Truk, the formidable Japanese base in the middle of the Pacific, felt their wrath in February. The devastation was complete, a measure of payback for Pearl Harbor, and the IJN never again used Truk as a base for large ships. Like Rabaul, Truk was isolated, destroyed, and bypassed. Allied troops set their sights deeper in the Japanese empire.
The Marianas were next. In June of 1944, Saipan was invaded, followed by Guam and Tinian in July. It was here in the Marianas, with the support of hundreds of land-based planes that the IJN prepared for a 'decisive battle.' Vice Admiral Jisaburo Ozawa, the new IJN C-in-C, concentrated the bulk of Japan's remaining naval strength, nine carriers, five battlewagons and eleven heavy cruisers, to oppose the landings at Saipan. Against him, Admiral Raymond Spruance had the cream of the Allied fleet, 15 carriers, seven battleships and eight heavy cruisers. Allied aircraft outnumbers the Japanese two-to-one, and at this point of the war, the allied pilots far surpassed their Japanese counterparts in skill and experience, the best Japanese pilots having long ago perished in the brutal war of attrition Japan was losing to the allies.
In June of 1944, the Battle of the Philippine Sea, the largest carrier battle in history, put an end to Japanese naval airpower in what became known as 'The Great Marianas Turkey Shoot.' The Japanese lost over 300 planes and two carriers, including veteran Shokaku. On the other side, the Allies lost 30 planes and no large ships.
With the Marianas secured, the Allies now had bases for the new long-range B-29 bombers. Soon, Japanese cities would suffer the effects.
In a complex plan, Ozawa split his ships into three forces. A Northern Force of carriers, depleted of aircraft, would serve as a decoy to draw off Halsey, while two task forces built around battleships, including the super battleships Yamato and Musashi, would converge on the landings and destroy the Allied invasion fleet. Unlike most of the overly complex plans the IJN was so fond of, this one actually worked. Almost.
The Center force, under Vice Admiral Kurita, came under attack first. Two CAs were sunk and a third disabled by submarine attacks, then the survivors were set upon by 250 planes from Halsey's carriers. Kurita had no air cover of his own, and Musashi was sent to the bottom by 19 torpedoes and 17 bomb hits.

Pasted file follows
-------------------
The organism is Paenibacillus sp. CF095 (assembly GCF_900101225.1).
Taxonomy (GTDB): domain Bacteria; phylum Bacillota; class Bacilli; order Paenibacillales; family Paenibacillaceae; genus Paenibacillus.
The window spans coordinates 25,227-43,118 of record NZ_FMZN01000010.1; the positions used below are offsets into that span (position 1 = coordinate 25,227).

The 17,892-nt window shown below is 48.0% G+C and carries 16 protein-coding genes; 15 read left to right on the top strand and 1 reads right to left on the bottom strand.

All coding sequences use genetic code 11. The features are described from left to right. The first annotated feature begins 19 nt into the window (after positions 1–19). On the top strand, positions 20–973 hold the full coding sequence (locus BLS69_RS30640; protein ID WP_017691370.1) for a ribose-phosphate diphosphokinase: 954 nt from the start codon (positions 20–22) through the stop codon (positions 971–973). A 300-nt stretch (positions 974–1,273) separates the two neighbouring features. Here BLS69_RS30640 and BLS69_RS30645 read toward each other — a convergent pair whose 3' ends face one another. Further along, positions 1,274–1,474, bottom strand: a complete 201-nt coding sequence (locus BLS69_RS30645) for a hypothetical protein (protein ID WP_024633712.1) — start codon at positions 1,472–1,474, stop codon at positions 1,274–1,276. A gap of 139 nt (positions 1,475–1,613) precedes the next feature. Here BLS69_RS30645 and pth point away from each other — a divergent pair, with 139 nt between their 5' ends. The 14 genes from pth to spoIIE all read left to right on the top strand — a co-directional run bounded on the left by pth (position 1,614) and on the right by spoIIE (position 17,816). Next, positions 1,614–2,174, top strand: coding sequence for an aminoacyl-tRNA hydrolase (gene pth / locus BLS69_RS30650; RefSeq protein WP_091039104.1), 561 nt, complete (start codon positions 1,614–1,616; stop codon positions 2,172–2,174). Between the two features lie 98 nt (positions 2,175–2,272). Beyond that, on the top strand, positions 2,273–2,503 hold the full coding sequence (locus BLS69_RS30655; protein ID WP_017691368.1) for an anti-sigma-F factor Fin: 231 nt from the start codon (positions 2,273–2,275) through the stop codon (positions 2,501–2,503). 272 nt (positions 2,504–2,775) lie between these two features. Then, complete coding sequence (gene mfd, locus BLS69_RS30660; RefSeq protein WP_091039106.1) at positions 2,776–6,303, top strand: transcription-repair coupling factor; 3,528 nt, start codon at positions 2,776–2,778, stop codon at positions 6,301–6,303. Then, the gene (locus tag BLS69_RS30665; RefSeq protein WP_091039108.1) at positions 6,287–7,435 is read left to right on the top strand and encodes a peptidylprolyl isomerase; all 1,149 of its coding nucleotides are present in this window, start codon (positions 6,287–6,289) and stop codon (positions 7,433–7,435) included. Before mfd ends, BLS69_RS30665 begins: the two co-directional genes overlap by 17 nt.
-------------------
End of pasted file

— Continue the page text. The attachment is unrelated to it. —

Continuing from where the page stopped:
Farther south, Vice Admrial Nishimura's Southern Force, built around BBs Fuso and Yamashiro and CA Mogami, ran into Rear Admiral Jesse Oldendorf's six battleships. Five of them, California, Tennessee, West Virginia, Maryland and Pennsylvania, were survivors of Pearl Harbor, raised from the mud and refitted for vengeance. They got it, wiping out Nsihimura's force.
At this point, Ozawa's Northern Force finally drew the Allies attention. Thinking the Center force turned back and the Southern force sunk, Halsey steamed north after Ozawa's empty carriers, sinking Zuikaku, the last survivor of the Striking Force that hit Pearl Harbor. But before Halsey could annihilate the remainder of Ozawa's force, he had to turn back towards the beaches at Leyte, because Kurita's Center Force had not in fact withdrawn. They had continued onward, and ran smack into a collection of US Destroyers and Escort Carriers, small, slow flattops meant to support landings and conduct anti-submarine patrols, not engage enemy warships. This small force, known as Taffy 3, found itself under the guns of four Japanese battlewagons and six heavy cruisers. They were the only thing between Kurita and the vulnerable transports. Despite being heavily outgunned, Taffy 3 under Rear Admiral Clifton 'Ziggy' Sprague, charged the Japanese ships, sinking three cruisers and so rattling Kurita that he finally did withdraw. The Allied landings continued, and the liberation of the Philippines moved forward.
It was the largest naval battle in all of history, and the last time the Imperial Japanese Navy was able to fight as a cohesive unit. But the war dragged on. In February 1945, the Allies landed on Iwo Jima, unopposed by any Japanese surface units. In April they landed on Okinawa, and the IJN launched its final sortie, sending the gigantic Yamato on a suicide mission with only enough fuel for a one-way voyage. Admiral Spruance, commanding the Fifth Fleet sent his carrier aircraft after the Yamato, and in under two hours of continuous air attack dispatched the giant to the bottom of the sea. The Imperial Japanese Navy was finished.